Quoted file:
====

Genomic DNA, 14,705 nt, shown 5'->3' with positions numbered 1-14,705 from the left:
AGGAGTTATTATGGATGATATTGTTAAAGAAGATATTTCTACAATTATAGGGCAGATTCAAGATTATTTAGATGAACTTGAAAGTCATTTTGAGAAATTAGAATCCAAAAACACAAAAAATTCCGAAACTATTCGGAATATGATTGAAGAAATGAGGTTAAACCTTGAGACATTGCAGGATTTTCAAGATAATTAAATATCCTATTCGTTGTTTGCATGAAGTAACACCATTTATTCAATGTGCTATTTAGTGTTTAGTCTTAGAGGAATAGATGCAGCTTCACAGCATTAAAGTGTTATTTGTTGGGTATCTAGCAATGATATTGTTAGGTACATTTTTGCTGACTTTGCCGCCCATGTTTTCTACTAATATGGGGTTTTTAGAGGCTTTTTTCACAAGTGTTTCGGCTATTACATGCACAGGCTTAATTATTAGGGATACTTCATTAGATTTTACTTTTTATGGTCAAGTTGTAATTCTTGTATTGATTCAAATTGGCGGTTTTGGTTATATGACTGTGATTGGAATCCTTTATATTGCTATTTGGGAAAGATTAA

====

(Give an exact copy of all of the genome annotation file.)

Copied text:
Genomic DNA, 14,705 nt, shown 5'->3' with positions numbered 1-14,705 from the left:
AGGAGTTATTATGGATGATATTGTTAAAGAAGATATTTCTACAATTATAGGGCAGATTCAAGATTATTTAGATGAACTTGAAAGTCATTTTGAGAAATTAGAATCCAAAAACACAAAAAATTCCGAAACTATTCGGAATATGATTGAAGAAATGAGGTTAAACCTTGAGACATTGCAGGATTTTCAAGATAATTAAATATCCTATTCGTTGTTTGCATGAAGTAACACCATTTATTCAATGTGCTATTTAGTGTTTAGTCTTAGAGGAATAGATGCAGCTTCACAGCATTAAAGTGTTATTTGTTGGGTATCTAGCAATGATATTGTTAGGTACATTTTTGCTGACTTTGCCGCCCATGTTTTCTACTAATATGGGGTTTTTAGAGGCTTTTTTCACAAGTGTTTCGGCTATTACATGCACAGGCTTAATTATTAGGGATACTTCATTAGATTTTACTTTTTATGGTCAAGTTGTAATTCTTGTATTGATTCAAATTGGCGGTTTTGGTTATATGACTGTGATTGGAATCCTTTATATTGCTATTTGGGAAAGATTAA